Addressing the Crowd

Photo: Illustration by Daren Newman

1. Make it short.
This could be rules number one, two, and three. No more than three minutes. “I’ve never heard anyone say, ‘I felt like there was way too much time for dancing and catching up and not enough long toasts,’ ” says comedian, actor, and writer Nick Kroll. To avoid rambling, coordinate with the band so you get a subtle sign (say, a quiet guitar strum) when you hit the three-minute mark.

2. Write it down…
No matter how great your memory is, you’re probably going to go blank the minute you get to the mic, so put pen to paper. “But no one wants to stare at a sheet of torn legal paper,” says etiquette blogger Anna Post, great-great-granddaughter of Emily Post. “Choose discreet index cards that won’t distract from the words.” If you print your toast, try a clean font like Arial, capitalized and double-spaced, then glue it to the cards. Make the font big enough so that there are no more than six lines per card, so you won’t lose your place.

3. …But look around.
Guests grow restless when there’s no eye contact; rehearse “ten to fifteen times,” until you’ve got the bare bones of it in your head, says Bob Lehrman, former speechwriter for Al Gore and author of The Political Speechwriter’s Companion. It’s a party, after all, not a PowerPoint presentation.

4. And tell a story…
“People don’t want to hear generalizations about how your friend is loyal and loving,” Lehrman says. “They want stories illustrating those points.” Toasts should have an arc: State a problem (“I’d just transferred to NYU and didn’t know a soul aside from April”), introduce a struggle (“My birthday was coming up and I was sad to be away from all my friends”), and end with a solution (“Despite barely knowing me, April threw me a surprise party. And that’s where I met my own husband!”). “Don’t use clichéd quotes from Shakespeare,” says public-speaking coach Annie Korzen. “Everyone will know you looked it up in a book.” It should go without saying that past relationships are not appropriate toast fodder.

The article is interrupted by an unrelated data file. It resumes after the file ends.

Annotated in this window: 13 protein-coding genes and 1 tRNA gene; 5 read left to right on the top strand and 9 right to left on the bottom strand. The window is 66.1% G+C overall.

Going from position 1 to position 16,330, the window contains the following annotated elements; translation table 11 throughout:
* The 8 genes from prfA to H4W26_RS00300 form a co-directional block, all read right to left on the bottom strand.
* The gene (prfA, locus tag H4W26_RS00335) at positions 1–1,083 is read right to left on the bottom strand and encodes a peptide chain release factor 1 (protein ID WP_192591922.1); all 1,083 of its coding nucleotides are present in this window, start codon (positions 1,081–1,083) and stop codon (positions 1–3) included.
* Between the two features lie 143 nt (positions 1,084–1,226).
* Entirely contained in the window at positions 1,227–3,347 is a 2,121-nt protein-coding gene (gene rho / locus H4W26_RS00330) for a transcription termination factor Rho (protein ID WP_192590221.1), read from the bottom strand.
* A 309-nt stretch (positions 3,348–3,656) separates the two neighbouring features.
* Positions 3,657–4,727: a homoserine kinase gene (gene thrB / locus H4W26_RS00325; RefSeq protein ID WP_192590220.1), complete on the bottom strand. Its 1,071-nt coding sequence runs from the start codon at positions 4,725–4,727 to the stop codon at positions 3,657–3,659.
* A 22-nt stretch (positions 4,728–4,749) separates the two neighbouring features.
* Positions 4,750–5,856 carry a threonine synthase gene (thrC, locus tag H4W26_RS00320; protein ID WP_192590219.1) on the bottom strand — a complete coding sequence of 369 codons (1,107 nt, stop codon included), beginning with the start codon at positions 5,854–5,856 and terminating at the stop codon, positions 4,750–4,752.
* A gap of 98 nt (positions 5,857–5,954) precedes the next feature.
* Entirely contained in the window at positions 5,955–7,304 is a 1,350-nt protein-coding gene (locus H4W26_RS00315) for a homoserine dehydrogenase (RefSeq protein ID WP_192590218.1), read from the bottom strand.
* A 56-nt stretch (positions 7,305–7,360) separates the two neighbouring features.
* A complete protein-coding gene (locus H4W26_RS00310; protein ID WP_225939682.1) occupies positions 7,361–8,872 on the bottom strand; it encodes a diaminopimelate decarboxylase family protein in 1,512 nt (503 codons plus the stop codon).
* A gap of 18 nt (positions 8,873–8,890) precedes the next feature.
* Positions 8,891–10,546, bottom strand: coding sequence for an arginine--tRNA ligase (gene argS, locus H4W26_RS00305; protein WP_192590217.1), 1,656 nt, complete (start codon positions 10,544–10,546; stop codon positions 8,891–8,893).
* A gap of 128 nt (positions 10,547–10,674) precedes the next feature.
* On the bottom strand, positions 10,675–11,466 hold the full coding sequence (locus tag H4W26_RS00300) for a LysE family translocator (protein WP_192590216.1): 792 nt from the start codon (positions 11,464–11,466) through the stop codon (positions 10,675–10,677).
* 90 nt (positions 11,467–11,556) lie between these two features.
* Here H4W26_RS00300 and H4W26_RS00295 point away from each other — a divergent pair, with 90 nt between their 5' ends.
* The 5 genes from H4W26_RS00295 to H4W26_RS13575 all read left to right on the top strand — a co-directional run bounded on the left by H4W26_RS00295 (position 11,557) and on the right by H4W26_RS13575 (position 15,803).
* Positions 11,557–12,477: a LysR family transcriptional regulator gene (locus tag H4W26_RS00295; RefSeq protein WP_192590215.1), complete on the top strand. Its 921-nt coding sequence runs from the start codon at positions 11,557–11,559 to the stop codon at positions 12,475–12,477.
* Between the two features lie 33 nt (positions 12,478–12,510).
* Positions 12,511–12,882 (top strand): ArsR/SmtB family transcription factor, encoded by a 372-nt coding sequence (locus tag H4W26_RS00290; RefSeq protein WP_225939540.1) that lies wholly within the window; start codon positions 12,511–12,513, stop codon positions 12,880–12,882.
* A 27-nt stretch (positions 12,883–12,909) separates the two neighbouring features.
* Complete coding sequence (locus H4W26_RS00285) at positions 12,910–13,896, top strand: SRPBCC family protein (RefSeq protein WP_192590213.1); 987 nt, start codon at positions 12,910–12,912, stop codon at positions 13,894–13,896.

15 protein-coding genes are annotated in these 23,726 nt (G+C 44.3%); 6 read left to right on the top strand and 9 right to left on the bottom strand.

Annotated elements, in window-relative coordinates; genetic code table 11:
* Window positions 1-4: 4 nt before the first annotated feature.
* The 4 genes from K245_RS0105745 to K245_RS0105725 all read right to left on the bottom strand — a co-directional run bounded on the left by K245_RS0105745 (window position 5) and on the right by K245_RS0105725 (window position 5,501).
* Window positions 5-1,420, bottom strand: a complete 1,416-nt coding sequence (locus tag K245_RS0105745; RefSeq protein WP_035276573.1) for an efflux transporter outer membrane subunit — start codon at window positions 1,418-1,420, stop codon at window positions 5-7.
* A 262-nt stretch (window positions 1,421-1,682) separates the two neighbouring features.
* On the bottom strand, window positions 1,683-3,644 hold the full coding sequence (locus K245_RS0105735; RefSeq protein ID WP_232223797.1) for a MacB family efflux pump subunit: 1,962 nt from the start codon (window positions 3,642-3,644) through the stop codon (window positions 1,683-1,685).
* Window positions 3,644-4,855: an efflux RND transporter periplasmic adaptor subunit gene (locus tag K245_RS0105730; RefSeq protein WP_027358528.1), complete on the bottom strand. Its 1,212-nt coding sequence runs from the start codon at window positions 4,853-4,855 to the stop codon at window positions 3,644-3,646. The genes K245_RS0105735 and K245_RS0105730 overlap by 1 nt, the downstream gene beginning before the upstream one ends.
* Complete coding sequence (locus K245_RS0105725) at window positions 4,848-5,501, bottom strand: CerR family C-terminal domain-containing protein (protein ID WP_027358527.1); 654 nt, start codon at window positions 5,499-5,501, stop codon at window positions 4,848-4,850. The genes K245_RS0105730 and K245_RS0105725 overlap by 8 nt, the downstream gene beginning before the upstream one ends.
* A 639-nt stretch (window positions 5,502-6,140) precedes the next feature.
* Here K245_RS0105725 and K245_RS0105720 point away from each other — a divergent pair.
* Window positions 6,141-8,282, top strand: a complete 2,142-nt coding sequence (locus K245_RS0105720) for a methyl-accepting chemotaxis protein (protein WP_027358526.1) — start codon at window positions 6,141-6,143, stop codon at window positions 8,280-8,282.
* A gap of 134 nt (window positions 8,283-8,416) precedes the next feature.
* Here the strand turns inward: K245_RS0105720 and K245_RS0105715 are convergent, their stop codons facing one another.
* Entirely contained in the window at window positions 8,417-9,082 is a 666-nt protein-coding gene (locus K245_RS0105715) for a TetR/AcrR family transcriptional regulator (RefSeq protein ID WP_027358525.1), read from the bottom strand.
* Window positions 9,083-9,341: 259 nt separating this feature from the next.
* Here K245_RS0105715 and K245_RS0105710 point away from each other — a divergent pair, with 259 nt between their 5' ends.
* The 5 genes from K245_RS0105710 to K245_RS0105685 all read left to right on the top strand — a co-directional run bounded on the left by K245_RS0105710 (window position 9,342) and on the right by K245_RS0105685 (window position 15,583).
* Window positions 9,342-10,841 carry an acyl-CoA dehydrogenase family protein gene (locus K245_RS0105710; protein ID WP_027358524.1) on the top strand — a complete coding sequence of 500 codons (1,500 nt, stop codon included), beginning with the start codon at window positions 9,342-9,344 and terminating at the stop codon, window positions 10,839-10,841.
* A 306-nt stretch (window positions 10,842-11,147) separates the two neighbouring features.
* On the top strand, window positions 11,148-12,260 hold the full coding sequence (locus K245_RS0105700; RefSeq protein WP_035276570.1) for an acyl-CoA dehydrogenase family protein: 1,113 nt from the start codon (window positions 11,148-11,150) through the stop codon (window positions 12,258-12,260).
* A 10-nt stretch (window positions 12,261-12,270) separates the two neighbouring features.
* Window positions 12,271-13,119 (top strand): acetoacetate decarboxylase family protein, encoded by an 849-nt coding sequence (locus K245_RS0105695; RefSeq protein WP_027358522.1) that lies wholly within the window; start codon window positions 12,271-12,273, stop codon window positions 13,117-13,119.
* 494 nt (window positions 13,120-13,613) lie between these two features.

5. …A nice story.
“As we say in politics: Singe, don’t burn. The maid of honor might think it’s funny to say, ‘It’s so great Ann has found Mr. Right. She’s sure had a lot of Mr. Right Nows!’ At a wedding, that’s a burn,” Lehrman notes. Jokes are also verboten. “You may be funny,” Korzen says, “but humor is something else.” A few punch lines are good, but don’t allude to inside jokes (“Raise your hand if you like Ann’s meatloaf!”) or topics that most of the guests won’t understand. Chances are, Grandma won’t get your reference to the latest YouTube sensation.

6. Definitely throw some love to the parents.
“They probably contributed financially, and will love to hear that their daughter’s friends admire them,” Lehrman says. “And don’t forget about the groom’s parents. Half the room is filled with his family.”

7. And don’t kill the vibe.
Deliver the toast once the entrées are served. Cue the waitstaff to pour the bubbly beforehand, so glasses are full. The bride and groom should remain seated for the speech, and while you’re not supposed to drink to yourself, “if you take a sip it’s not the end of the world,” Post says.

Addressing the Crowd